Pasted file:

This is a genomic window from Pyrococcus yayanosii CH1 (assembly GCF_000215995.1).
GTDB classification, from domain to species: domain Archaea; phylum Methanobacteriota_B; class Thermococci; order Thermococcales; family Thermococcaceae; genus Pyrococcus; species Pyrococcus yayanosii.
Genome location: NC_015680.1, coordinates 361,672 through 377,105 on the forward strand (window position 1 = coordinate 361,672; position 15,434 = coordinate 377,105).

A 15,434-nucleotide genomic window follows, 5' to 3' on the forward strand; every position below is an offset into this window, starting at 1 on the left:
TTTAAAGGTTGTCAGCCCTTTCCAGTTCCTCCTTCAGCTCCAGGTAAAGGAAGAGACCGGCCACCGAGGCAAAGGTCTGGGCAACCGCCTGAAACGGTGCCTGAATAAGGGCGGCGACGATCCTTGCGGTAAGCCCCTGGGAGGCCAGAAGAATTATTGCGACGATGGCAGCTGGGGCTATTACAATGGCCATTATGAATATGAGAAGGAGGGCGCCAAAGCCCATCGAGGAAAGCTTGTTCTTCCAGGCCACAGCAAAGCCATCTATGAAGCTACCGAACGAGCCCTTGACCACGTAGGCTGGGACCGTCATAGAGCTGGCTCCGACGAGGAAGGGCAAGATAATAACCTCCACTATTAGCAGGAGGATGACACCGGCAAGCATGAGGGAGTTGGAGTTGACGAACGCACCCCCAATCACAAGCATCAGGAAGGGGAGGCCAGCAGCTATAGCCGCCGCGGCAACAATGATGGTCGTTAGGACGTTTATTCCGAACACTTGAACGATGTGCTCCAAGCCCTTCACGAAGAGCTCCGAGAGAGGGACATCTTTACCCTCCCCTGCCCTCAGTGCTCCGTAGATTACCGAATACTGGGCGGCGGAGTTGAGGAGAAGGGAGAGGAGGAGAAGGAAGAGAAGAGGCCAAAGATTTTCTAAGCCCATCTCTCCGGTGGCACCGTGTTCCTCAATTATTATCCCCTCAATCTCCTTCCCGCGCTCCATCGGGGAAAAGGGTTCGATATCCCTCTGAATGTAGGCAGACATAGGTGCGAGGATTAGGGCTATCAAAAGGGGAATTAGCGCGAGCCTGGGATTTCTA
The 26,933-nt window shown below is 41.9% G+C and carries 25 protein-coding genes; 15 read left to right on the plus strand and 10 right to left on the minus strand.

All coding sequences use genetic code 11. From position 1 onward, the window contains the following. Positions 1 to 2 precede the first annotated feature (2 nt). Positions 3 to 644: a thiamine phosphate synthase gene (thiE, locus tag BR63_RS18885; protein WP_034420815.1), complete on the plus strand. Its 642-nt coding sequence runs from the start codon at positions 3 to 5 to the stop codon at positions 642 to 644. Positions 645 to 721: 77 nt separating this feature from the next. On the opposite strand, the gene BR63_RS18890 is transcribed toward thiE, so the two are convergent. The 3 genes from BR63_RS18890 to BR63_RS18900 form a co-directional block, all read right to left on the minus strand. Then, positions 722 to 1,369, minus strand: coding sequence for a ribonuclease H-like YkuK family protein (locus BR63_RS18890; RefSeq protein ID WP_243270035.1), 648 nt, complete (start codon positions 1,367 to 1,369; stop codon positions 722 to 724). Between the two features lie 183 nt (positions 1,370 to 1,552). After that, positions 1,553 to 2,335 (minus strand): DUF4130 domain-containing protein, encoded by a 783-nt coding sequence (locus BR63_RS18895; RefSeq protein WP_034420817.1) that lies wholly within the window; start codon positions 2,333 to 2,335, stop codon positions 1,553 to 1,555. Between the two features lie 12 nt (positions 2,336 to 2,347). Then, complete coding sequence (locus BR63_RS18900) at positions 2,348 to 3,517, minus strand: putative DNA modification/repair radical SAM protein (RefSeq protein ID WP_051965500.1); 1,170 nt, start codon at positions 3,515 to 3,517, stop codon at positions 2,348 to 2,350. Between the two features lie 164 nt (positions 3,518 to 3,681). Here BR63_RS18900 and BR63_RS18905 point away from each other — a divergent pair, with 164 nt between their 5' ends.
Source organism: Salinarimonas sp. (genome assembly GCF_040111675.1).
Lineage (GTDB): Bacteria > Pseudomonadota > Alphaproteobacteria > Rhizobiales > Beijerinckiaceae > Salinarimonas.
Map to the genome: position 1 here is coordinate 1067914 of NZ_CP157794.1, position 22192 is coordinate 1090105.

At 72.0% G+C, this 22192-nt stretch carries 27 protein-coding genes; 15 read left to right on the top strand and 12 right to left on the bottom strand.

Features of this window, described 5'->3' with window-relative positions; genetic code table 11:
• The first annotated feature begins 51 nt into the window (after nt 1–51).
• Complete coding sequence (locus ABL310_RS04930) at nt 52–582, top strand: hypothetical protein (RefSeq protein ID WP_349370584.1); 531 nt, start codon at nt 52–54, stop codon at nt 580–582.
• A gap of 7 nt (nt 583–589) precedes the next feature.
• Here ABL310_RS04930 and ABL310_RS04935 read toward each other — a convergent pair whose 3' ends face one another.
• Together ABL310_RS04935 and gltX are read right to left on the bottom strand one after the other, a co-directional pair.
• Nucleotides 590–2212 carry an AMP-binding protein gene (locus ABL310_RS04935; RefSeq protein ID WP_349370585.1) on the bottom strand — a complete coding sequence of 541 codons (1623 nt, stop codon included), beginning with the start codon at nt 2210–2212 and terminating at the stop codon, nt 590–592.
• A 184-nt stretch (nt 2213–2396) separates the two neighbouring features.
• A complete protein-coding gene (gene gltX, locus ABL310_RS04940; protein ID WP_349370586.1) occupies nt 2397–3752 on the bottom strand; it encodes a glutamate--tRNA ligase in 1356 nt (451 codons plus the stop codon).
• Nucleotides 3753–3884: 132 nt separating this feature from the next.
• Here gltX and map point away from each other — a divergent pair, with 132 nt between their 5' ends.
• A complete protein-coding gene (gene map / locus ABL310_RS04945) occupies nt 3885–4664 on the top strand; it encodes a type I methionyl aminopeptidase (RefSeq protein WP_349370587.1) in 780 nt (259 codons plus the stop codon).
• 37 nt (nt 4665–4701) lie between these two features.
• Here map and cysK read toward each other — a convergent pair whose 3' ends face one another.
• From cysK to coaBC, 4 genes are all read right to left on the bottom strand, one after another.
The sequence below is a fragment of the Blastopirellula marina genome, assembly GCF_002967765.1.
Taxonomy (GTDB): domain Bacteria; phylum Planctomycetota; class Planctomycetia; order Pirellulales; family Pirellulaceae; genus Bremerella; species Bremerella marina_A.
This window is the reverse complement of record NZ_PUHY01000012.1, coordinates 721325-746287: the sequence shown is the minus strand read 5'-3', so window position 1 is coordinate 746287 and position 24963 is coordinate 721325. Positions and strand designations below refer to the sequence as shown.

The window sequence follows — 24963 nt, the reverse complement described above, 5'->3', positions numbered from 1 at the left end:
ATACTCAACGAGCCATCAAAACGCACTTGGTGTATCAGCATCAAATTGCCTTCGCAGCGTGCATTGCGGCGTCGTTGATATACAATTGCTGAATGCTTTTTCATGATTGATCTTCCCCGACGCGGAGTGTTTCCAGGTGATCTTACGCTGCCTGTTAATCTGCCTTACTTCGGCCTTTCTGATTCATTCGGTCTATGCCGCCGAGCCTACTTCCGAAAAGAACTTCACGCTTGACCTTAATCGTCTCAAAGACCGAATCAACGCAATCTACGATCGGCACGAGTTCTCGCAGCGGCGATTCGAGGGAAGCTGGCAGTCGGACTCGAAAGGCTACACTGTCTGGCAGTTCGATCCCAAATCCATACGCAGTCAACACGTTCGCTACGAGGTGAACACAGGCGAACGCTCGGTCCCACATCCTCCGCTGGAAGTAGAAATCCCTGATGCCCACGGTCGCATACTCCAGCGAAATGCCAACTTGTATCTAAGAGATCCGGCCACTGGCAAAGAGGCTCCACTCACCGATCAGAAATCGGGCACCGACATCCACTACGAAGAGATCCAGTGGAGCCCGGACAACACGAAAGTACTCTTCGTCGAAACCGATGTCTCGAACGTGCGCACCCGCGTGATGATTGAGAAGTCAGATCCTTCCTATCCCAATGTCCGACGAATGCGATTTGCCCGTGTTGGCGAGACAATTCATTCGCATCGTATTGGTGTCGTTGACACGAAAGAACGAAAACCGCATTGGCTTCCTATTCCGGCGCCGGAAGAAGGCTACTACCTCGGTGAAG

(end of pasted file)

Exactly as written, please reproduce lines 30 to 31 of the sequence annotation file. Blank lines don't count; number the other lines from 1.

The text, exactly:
The window sequence follows — 24963 nt, the reverse complement described above, 5'->3', positions numbered from 1 at the left end:
ATACTCAACGAGCCATCAAAACGCACTTGGTGTATCAGCATCAAATTGCCTTCGCAGCGTGCATTGCGGCGTCGTTGATATACAATTGCTGAATGCTTTTTCATGATTGATCTTCCCCGACGCGGAGTGTTTCCAGGTGATCTTACGCTGCCTGTTAATCTGCCTTACTTCGGCCTTTCTGATTCATTCGGTCTATGCCGCCGAGCCTACTTCCGAAAAGAACTTCACGCTTGACCTTAATCGTCTCAAAGACCGAATCAACGCAATCTACGATCGGCACGAGTTCTCGCAGCGGCGATTCGAGGGAAGCTGGCAGTCGGACTCGAAAGGCTACACTGTCTGGCAGTTCGATCCCAAATCCATACGCAGTCAACACGTTCGCTACGAGGTGAACACAGGCGAACGCTCGGTCCCACATCCTCCGCTGGAAGTAGAAATCCCTGATGCCCACGGTCGCATACTCCAGCGAAATGCCAACTTGTATCTAAGAGATCCGGCCACTGGCAAAGAGGCTCCACTCACCGATCAGAAATCGGGCACCGACATCCACTACGAAGAGATCCAGTGGAGCCCGGACAACACGAAAGTACTCTTCGTCGAAACCGATGTCTCGAACGTGCGCACCCGCGTGATGATTGAGAAGTCAGATCCTTCCTATCCCAATGTCCGACGAATGCGATTTGCCCGTGTTGGCGAGACAATTCATTCGCATCGTATTGGTGTCGTTGACACGAAAGAACGAAAACCGCATTGGCTTCCTATTCCGGCGCCGGAAGAAGGCTACTACCTCGGTGAAG